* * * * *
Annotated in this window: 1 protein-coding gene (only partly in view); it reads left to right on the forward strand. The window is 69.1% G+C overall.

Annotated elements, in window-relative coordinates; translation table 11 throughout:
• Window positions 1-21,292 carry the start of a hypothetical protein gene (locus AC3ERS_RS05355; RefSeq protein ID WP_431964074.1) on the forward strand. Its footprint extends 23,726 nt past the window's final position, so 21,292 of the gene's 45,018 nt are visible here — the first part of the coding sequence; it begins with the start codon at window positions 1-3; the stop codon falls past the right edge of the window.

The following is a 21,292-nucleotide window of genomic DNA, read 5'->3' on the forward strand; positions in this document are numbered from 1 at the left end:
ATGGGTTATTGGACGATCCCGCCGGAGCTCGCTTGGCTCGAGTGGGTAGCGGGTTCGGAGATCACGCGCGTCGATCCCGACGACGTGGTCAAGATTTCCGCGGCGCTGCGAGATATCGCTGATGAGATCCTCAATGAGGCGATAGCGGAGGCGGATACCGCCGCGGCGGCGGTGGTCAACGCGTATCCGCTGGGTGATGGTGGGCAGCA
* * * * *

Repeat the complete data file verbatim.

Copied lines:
Annotated in this window: 1 protein-coding gene (only partly in view); it reads left to right on the forward strand. The window is 69.1% G+C overall.

Annotated elements, in window-relative coordinates; translation table 11 throughout:
• Window positions 1-21,292 carry the start of a hypothetical protein gene (locus AC3ERS_RS05355; RefSeq protein ID WP_431964074.1) on the forward strand. Its footprint extends 23,726 nt past the window's final position, so 21,292 of the gene's 45,018 nt are visible here — the first part of the coding sequence; it begins with the start codon at window positions 1-3; the stop codon falls past the right edge of the window.

The following is a 21,292-nucleotide window of genomic DNA, read 5'->3' on the forward strand; positions in this document are numbered from 1 at the left end:
ATGGGTTATTGGACGATCCCGCCGGAGCTCGCTTGGCTCGAGTGGGTAGCGGGTTCGGAGATCACGCGCGTCGATCCCGACGACGTGGTCAAGATTTCCGCGGCGCTGCGAGATATCGCTGATGAGATCCTCAATGAGGCGATAGCGGAGGCGGATACCGCCGCGGCGGCGGTGGTCAACGCGTATCCGCTGGGTGATGGTGGGCAGCA